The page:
Jason Leitch tells people to ‘pray for healing’ of sick as Covid hits
“We are praying for the sick tonight, those in intensive care, those at home who are not feeling well, and we are praying for a measure of healing for them,” he told a online activity on how to respond to the virus.
“There are cabinet members in Scotland and in all four countries who believe what you believe, there are senior civil servants who believe what you believe,” he said.
Mr Leitch, a member of Airdrie Baptist Church, made the comments at a National Prayer Evening held by the Baptist Union of Scotland in March 2020.
WhatsApp messages released by the UK Covid-19 Inquiry last week revealed that Mr.
He called Tory Edward Mountain a “rascal”, Labour’s Daniel Johnson a “smart arse” and claimed Anas Sarwar had said he was “struggling” with new MSP Paul Sweeney.
READ MORE: Leitch under pressure over ‘rant’ about opposition MSPs
The Scottish Labor leader said: “For the National Clinical Director to announce the newly elected MSPs [in June 2021] and then… to start talking about them in a way that I think shows very unprofessional behavior. ”
The Scottish Tories also suggested Mr Leitch should be sacked.
In his evidence to the UK Covid-19 Inquiry last week, Mr Leitch said that in his work as a public communicator he always tried to “use science”.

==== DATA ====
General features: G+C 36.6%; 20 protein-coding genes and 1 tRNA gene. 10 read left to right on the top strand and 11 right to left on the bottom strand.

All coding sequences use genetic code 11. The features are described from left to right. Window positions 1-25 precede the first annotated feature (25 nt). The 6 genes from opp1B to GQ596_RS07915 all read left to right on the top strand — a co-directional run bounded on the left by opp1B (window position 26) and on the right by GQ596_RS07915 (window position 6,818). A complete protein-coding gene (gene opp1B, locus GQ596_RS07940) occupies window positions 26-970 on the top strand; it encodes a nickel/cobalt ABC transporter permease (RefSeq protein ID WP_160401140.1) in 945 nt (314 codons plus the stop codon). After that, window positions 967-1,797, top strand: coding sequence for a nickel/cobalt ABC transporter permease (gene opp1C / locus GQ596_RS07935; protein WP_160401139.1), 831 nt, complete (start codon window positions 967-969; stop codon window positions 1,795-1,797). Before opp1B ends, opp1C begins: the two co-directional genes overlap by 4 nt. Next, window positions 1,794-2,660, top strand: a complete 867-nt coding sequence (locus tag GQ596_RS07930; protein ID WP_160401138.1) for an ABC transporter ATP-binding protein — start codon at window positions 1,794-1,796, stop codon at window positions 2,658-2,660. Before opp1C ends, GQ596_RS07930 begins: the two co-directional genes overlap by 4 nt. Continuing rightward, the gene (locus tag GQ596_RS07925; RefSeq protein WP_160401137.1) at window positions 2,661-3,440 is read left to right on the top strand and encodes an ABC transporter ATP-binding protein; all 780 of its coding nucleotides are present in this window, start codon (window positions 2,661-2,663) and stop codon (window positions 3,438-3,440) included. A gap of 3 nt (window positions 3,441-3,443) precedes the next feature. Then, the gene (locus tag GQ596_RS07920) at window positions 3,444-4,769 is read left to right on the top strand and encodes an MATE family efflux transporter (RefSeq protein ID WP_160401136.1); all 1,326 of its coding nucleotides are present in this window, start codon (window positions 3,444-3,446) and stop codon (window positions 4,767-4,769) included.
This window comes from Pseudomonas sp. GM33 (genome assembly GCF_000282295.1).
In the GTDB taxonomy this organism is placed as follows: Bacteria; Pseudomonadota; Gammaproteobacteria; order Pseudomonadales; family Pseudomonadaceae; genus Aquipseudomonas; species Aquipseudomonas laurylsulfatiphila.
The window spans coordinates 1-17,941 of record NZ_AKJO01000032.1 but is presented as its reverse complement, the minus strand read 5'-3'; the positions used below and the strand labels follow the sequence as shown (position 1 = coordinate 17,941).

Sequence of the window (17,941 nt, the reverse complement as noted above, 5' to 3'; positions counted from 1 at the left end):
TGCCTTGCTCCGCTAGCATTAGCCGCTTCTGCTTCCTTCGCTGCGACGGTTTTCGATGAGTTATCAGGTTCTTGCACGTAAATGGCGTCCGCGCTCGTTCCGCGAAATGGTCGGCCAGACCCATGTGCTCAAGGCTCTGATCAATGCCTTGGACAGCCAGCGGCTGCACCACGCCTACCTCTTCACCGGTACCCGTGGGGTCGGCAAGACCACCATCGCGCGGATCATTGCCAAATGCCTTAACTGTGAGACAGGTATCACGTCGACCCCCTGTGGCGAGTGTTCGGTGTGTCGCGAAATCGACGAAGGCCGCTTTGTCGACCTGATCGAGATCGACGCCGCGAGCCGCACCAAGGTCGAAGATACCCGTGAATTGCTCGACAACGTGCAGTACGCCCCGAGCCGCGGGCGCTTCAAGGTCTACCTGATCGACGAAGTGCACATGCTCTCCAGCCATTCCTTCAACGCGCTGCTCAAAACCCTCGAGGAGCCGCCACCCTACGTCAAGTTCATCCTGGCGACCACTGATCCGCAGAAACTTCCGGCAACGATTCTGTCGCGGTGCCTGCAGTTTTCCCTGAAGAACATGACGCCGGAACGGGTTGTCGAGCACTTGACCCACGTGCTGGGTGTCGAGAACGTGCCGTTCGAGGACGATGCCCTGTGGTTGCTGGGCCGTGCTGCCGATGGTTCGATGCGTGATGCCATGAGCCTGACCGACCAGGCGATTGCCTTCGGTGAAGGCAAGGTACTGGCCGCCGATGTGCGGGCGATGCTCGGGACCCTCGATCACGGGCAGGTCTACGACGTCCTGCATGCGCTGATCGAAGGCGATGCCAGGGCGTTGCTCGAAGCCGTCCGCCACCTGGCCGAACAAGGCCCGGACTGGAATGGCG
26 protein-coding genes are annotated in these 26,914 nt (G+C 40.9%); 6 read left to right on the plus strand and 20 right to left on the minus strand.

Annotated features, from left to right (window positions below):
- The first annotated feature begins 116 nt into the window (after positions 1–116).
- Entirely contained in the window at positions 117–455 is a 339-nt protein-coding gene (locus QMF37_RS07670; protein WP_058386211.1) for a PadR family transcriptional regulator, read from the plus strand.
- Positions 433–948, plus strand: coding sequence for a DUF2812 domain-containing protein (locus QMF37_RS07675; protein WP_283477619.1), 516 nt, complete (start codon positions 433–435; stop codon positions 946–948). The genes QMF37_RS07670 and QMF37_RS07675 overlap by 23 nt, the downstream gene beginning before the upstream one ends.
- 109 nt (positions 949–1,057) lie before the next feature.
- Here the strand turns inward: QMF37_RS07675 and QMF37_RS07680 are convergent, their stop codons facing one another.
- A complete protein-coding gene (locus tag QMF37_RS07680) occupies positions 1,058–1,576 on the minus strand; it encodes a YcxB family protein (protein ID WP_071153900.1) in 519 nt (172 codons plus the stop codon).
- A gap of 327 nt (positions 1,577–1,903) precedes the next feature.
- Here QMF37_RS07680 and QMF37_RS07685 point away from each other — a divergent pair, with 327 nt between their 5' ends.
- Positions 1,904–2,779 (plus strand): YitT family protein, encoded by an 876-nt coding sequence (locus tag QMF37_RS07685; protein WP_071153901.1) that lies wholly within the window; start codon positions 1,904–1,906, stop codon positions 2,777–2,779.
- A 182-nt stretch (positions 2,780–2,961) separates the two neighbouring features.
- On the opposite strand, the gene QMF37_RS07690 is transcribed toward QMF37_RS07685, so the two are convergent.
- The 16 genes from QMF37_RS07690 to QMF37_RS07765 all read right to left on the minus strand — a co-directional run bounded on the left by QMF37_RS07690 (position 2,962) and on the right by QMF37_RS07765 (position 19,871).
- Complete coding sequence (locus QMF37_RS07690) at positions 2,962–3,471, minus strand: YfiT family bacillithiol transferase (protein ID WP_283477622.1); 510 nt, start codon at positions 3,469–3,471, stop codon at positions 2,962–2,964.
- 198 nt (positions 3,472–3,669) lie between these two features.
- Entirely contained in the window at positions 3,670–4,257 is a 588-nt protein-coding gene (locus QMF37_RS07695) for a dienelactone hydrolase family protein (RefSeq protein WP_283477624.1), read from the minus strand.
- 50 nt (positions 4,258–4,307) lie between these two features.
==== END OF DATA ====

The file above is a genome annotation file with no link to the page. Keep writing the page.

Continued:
However, the 2020 event, which appeared live in a network of 161 churches and has since been viewed by thousands online, suggests a degeneration of science and religion.
The event is especially about how to respond to the coronavirus crisis.
In it, Mr Leitch was introduced as the National Clinical Director for the Scottish Government and a member of the Airdrie Baptist Church.
He told his audience that there are three things they should do in relation to the pandemic: follow the rules such as staying at home, serving others when possible, and praying.
He said: “There are believers, even some Baptists… at every level of response.
“There are cabinet members in Scotland and in all four countries who believe what you believe.
Then he closed his eyes and led a prayer for those in the front line of the answer.
He said: “We feel uncertain, we don’t quite know what it is, and we see our friends and colleagues around the world and around Scotland struggling with how to respond.
“So teach us, teach us how to respond, show us the direction to go.”
He added: “We pray for the sick tonight, those in intensive care, those at home who are not well, and we pray for a measure of healing for them.”
A government source said: “There is a difference between following God and following science. You don’t get a traditional civil servant blurring the lines. ”
READ MORE: Jason Leitch confirms he deleted viral WhatsApp messages
A spokesperson for the Scottish Humanist Society said: “It is very important that government representatives are able to distinguish between their professional roles and their faith positions. This is particularly true where scientific truth may differ from religious truth. beliefs.”
A Scottish Government spokesperson said: “The Scottish Government is committed to responding to UK and Scottish Covid-19 inquiries, as learning the lessons from the pandemic is essential to prepare for the future.
“It is not appropriate to comment on the detail of the evidence being considered by the UK Covid Inquiry while the hearings are ongoing.”